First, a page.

how to do six figure grid references
At this stage, you have actually learnt the skill !! It was easy right?
As already explained in the four-figure grid references section , the six-figure grid reference map reading skill, goes a level beyond, since we are required to go into more detail to find the exact location.
Six figure grid references are more precise that a four figure grid reference. They are used to locate smaller locations. A six figure grid references splits a grid square up into ten sections along the bottom and the side.
The image above shows one grid square with a four figure grid reference of 1844. Locate each of characters using the structure: 18 Easting value (between 0 and 9) 44 Northing (between 0 and 9).
A six-figure Grid Reference is generally used as the standard for biological recording, giving a location to within 100m. Landranger maps from Ordnance Survey which use a scale of 1:50,000 (or 2cm to 1km) are very useful. The 100km square(s) covered by the map have letter codes such as TF, TG, TL or TM: these are clearly printed in each corner. Each 100km square is further subdivided into one hundred 1km squares which are formed from blue grid lines, spaced 1km apart. The eastings are marked along the top and bottom edges of each map, and the northings down the sides. The convention for a six-figure Grid Reference is [2 grid letters] [3 figures easting] [ 3 figures northing]. For example, the six figure grid reference for Horning church is TG343174.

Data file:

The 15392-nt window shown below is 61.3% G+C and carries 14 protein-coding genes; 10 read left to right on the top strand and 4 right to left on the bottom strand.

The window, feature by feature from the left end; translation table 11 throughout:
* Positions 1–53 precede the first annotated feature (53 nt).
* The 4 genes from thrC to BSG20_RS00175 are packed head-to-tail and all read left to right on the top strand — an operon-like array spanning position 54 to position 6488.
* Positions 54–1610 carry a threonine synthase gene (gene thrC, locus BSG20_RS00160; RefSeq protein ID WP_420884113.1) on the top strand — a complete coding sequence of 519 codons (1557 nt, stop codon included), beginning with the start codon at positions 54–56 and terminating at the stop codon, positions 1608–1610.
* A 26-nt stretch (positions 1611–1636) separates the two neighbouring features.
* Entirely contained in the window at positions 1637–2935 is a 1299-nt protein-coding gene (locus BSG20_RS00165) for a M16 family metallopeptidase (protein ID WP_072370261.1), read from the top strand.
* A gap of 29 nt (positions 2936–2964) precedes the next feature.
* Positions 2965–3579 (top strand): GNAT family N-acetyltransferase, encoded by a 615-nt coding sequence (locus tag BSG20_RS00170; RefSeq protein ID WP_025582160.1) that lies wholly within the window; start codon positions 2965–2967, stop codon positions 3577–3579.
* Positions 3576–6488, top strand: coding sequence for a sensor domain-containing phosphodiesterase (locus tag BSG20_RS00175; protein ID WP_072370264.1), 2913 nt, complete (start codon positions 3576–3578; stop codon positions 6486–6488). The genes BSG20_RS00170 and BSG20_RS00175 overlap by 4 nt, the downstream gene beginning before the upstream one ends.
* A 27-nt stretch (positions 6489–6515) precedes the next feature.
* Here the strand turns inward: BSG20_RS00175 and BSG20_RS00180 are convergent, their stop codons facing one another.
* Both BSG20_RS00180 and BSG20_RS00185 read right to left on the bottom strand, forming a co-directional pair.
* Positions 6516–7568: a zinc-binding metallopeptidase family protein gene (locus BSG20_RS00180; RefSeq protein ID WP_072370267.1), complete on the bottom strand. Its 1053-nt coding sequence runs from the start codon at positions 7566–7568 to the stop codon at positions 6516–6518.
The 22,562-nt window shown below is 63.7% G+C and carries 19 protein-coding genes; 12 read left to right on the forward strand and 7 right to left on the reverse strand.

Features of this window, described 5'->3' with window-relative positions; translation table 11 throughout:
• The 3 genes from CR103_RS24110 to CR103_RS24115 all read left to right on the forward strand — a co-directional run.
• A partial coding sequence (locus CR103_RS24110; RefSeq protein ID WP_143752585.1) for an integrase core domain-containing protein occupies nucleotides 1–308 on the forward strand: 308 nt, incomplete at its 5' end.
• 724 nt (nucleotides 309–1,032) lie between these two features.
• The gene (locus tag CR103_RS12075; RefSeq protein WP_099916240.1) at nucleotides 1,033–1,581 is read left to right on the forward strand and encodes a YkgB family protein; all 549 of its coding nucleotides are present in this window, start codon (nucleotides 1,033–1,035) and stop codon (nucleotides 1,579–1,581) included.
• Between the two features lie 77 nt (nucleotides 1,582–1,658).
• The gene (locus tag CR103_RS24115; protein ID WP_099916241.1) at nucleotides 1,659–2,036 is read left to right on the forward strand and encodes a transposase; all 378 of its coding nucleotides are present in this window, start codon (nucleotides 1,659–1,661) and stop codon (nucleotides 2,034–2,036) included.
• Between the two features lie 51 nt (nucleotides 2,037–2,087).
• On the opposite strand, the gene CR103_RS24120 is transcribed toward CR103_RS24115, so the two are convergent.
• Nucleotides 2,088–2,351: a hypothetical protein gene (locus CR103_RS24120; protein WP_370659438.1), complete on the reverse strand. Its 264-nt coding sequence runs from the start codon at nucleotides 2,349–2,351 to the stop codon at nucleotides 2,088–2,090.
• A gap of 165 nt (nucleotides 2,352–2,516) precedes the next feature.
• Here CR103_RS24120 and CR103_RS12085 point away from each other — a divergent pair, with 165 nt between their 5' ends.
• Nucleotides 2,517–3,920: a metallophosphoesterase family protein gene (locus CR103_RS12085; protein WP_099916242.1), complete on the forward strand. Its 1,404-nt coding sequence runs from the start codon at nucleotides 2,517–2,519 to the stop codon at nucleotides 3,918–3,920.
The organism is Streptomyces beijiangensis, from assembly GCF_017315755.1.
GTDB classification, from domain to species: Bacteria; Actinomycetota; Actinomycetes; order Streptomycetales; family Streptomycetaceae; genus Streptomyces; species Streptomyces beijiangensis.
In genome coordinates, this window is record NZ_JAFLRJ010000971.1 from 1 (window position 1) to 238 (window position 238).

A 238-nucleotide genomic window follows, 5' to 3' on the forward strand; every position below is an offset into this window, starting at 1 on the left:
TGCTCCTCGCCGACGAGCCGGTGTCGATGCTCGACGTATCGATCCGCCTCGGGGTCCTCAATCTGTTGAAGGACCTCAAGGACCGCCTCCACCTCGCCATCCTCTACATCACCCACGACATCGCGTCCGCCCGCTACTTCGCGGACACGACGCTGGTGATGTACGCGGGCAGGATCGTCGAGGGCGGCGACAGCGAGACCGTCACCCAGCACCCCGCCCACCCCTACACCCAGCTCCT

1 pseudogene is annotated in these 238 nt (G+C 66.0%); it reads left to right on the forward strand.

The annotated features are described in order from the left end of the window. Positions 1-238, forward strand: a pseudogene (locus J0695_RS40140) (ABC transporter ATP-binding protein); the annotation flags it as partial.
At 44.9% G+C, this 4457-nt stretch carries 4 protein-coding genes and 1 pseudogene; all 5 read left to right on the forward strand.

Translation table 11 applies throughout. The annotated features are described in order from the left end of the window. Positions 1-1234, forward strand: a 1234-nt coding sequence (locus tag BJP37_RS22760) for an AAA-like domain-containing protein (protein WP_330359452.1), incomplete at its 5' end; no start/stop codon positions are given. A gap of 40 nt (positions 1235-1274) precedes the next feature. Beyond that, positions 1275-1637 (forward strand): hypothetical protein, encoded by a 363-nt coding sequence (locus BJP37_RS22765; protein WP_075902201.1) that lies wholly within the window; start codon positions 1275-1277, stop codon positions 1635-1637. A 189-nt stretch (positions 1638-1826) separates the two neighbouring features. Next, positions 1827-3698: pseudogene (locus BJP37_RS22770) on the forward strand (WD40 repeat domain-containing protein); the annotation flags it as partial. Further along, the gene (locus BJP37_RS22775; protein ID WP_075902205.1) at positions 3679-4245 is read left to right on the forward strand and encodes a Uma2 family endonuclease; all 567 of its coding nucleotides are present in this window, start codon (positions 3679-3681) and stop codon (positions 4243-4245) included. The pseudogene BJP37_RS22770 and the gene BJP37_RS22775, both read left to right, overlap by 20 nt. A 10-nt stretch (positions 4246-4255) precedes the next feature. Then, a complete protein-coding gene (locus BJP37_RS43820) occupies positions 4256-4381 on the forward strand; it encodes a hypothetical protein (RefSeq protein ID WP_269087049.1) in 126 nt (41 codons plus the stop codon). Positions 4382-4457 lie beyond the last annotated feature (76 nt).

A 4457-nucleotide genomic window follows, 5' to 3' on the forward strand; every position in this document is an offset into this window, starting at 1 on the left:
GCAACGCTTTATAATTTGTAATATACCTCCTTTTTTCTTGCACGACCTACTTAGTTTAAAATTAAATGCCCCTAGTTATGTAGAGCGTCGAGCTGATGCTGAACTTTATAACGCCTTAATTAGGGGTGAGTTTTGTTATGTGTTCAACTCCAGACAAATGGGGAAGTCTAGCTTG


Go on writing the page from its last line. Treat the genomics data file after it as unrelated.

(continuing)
Please note, when submitting a record it is very useful to include a location name or description alongside the grid reference. This allows us to double check that the grid reference is correct.